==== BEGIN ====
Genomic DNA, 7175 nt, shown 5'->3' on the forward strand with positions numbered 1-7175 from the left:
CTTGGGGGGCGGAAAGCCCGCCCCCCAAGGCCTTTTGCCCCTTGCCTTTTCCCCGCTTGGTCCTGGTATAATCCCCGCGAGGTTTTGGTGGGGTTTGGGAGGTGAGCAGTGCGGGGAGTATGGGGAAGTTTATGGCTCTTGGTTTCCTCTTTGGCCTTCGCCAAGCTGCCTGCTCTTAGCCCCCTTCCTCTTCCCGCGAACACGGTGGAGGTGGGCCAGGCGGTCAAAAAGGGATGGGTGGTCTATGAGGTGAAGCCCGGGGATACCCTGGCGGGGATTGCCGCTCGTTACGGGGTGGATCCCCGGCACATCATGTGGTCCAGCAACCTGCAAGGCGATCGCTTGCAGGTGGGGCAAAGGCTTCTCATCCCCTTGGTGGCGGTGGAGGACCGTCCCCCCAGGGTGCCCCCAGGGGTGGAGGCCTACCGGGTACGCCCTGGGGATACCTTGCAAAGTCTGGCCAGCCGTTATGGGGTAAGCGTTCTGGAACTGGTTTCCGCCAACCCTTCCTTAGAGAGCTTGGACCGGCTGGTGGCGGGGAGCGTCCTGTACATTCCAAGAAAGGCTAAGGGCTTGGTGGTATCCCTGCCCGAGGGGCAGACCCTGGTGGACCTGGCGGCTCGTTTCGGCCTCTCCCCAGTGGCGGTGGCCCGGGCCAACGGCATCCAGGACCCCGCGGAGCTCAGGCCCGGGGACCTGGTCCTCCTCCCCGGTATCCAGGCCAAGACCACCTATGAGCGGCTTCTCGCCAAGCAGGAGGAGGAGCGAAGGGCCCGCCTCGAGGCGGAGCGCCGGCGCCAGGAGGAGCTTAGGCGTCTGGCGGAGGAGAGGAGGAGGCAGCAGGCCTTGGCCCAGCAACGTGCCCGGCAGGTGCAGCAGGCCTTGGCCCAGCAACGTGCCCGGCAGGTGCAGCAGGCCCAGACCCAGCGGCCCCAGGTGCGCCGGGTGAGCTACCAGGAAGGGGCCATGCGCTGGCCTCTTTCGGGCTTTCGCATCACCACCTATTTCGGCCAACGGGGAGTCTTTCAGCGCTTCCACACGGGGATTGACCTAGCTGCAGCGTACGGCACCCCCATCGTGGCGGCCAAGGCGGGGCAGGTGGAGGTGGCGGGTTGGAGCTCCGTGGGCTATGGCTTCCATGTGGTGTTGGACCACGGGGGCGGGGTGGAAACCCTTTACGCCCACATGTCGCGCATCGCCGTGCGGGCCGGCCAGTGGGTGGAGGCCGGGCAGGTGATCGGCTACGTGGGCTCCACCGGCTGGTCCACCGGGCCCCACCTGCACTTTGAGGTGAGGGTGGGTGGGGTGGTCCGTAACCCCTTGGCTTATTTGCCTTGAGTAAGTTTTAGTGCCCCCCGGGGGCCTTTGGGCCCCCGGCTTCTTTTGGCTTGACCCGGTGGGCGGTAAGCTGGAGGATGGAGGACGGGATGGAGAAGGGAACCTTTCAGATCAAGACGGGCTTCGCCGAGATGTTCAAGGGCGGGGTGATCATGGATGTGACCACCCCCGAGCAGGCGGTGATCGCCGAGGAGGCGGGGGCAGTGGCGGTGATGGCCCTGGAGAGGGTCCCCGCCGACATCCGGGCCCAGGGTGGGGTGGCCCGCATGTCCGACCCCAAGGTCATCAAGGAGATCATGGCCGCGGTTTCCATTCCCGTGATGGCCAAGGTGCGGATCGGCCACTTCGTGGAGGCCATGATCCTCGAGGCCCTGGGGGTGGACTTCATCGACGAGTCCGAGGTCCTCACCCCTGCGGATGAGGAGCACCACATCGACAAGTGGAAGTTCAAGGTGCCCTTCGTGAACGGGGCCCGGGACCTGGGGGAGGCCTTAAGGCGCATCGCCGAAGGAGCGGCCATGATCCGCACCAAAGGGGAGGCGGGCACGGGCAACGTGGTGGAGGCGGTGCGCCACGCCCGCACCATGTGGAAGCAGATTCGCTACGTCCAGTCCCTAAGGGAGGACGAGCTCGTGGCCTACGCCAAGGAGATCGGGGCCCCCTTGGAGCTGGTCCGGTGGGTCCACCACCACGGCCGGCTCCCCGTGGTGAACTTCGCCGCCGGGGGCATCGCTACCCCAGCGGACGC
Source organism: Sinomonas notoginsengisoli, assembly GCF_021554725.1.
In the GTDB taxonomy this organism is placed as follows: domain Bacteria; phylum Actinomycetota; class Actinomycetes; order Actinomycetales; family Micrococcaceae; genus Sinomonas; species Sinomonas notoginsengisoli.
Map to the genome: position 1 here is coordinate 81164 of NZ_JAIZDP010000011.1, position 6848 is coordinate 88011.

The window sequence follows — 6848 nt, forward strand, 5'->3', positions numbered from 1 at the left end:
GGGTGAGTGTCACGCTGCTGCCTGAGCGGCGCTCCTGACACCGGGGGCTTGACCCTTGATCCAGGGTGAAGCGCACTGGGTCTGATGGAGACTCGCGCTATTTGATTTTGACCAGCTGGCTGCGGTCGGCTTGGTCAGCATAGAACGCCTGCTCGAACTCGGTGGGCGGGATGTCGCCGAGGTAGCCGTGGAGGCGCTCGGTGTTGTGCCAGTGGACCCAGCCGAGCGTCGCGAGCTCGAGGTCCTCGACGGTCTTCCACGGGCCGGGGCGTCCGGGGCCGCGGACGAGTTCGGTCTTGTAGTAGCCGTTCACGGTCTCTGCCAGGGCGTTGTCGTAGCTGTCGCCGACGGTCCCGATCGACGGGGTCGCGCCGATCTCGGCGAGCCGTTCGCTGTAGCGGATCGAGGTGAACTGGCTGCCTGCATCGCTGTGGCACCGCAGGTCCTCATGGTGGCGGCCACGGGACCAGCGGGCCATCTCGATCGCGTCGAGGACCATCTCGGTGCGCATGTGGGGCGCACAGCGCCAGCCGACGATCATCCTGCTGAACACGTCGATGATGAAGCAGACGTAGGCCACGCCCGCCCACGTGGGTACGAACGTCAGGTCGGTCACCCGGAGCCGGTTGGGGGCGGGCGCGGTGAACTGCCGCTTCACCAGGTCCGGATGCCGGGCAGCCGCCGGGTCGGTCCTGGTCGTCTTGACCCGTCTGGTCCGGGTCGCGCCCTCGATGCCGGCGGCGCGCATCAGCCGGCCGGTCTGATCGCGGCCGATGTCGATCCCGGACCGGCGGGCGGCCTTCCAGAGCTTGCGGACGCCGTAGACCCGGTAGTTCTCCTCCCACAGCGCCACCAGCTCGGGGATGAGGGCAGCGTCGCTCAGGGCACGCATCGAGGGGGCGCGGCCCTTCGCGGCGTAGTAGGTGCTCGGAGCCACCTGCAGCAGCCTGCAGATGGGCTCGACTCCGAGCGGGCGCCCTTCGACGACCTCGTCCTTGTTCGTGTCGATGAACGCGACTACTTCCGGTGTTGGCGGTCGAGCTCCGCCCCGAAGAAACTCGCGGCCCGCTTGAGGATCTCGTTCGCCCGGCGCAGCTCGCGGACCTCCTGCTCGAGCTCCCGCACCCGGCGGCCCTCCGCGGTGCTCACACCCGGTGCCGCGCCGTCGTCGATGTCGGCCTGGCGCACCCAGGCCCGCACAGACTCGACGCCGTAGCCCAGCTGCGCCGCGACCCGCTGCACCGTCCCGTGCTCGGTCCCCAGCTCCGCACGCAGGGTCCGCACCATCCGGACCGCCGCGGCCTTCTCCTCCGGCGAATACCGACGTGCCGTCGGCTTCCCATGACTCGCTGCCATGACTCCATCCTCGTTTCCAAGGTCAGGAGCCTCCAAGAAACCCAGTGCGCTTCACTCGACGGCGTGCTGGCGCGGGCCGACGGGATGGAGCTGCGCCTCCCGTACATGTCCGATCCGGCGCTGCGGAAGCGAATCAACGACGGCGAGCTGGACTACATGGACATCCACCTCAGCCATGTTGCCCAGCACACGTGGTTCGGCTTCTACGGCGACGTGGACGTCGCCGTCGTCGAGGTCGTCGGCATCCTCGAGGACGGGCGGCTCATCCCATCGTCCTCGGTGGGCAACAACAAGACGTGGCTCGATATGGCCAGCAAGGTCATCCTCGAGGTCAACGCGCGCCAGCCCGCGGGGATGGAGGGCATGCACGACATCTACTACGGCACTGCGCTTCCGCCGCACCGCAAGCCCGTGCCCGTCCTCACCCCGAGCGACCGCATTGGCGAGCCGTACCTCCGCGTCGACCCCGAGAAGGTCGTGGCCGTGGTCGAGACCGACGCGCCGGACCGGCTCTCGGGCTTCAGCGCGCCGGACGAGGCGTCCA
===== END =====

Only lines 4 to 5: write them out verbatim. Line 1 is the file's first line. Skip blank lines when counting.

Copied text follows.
In the GTDB taxonomy this organism is placed as follows: domain Bacteria; phylum Actinomycetota; class Actinomycetes; order Actinomycetales; family Micrococcaceae; genus Sinomonas; species Sinomonas notoginsengisoli.
Map to the genome: position 1 here is coordinate 81164 of NZ_JAIZDP010000011.1, position 6848 is coordinate 88011.